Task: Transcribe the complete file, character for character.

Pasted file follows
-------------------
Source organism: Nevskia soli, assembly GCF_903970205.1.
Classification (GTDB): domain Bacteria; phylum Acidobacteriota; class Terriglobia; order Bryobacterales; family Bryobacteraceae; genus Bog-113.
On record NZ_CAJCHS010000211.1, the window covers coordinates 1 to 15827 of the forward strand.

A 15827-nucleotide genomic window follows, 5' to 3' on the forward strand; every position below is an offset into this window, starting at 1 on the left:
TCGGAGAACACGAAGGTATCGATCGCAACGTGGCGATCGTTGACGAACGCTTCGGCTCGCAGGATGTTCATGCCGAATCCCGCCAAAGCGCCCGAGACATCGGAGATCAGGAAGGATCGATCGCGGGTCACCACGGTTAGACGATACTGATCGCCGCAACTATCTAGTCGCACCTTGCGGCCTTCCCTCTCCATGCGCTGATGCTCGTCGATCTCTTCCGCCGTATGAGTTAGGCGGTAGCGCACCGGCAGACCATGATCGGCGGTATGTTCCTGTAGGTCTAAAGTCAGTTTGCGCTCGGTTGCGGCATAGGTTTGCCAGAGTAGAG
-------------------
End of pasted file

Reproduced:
Source organism: Nevskia soli, assembly GCF_903970205.1.
Classification (GTDB): domain Bacteria; phylum Acidobacteriota; class Terriglobia; order Bryobacterales; family Bryobacteraceae; genus Bog-113.
On record NZ_CAJCHS010000211.1, the window covers coordinates 1 to 15827 of the forward strand.

A 15827-nucleotide genomic window follows, 5' to 3' on the forward strand; every position below is an offset into this window, starting at 1 on the left:
TCGGAGAACACGAAGGTATCGATCGCAACGTGGCGATCGTTGACGAACGCTTCGGCTCGCAGGATGTTCATGCCGAATCCCGCCAAAGCGCCCGAGACATCGGAGATCAGGAAGGATCGATCGCGGGTCACCACGGTTAGACGATACTGATCGCCGCAACTATCTAGTCGCACCTTGCGGCCTTCCCTCTCCATGCGCTGATGCTCGTCGATCTCTTCCGCCGTATGAGTTAGGCGGTAGCGCACCGGCAGACCATGATCGGCGGTATGTTCCTGTAGGTCTAAAGTCAGTTTGCGCTCGGTTGCGGCATAGGTTTGCCAGAGTAGAG